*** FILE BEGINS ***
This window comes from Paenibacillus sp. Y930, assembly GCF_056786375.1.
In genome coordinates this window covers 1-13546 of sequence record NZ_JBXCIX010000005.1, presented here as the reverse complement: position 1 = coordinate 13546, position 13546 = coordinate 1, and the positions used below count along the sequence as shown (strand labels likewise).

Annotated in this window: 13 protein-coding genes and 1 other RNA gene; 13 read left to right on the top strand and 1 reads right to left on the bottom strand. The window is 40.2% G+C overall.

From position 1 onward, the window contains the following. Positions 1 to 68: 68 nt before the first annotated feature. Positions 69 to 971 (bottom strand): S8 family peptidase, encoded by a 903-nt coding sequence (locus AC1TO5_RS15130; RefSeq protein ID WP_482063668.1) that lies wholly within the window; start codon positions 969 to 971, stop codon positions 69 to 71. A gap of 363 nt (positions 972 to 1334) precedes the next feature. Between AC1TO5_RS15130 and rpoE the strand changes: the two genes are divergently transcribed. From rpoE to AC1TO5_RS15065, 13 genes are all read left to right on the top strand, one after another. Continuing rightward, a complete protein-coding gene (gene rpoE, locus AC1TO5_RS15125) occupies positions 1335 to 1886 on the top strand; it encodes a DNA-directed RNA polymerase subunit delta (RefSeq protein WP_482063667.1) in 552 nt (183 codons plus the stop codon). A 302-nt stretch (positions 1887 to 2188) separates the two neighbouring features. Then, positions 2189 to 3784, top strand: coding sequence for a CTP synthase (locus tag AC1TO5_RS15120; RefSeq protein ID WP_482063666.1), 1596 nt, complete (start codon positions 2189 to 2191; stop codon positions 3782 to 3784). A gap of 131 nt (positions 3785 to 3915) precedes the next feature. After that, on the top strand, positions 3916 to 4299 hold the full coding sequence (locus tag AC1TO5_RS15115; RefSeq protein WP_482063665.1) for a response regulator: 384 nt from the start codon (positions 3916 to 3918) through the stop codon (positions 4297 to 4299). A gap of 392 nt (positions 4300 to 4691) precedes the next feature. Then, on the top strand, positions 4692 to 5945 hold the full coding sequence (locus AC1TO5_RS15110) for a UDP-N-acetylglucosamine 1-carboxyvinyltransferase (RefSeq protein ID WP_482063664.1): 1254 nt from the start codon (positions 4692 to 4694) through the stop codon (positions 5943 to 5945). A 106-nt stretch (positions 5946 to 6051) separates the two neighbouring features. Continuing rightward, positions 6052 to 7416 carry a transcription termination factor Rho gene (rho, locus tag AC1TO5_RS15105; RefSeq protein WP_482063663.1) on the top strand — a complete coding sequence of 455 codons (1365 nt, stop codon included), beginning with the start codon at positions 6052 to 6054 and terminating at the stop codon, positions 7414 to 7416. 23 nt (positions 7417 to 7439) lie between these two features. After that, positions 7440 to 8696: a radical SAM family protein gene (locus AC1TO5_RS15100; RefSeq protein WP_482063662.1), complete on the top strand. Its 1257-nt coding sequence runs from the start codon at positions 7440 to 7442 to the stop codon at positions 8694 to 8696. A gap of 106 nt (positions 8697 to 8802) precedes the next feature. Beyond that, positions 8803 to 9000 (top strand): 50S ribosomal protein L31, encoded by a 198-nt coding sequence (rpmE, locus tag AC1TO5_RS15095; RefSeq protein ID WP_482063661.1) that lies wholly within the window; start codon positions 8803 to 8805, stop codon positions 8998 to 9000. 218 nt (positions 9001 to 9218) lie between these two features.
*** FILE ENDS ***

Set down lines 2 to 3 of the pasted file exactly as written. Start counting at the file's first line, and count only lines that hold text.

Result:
In genome coordinates this window covers 1-13546 of sequence record NZ_JBXCIX010000005.1, presented here as the reverse complement: position 1 = coordinate 13546, position 13546 = coordinate 1, and the positions used below count along the sequence as shown (strand labels likewise).

Annotated in this window: 13 protein-coding genes and 1 other RNA gene; 13 read left to right on the top strand and 1 reads right to left on the bottom strand. The window is 40.2% G+C overall.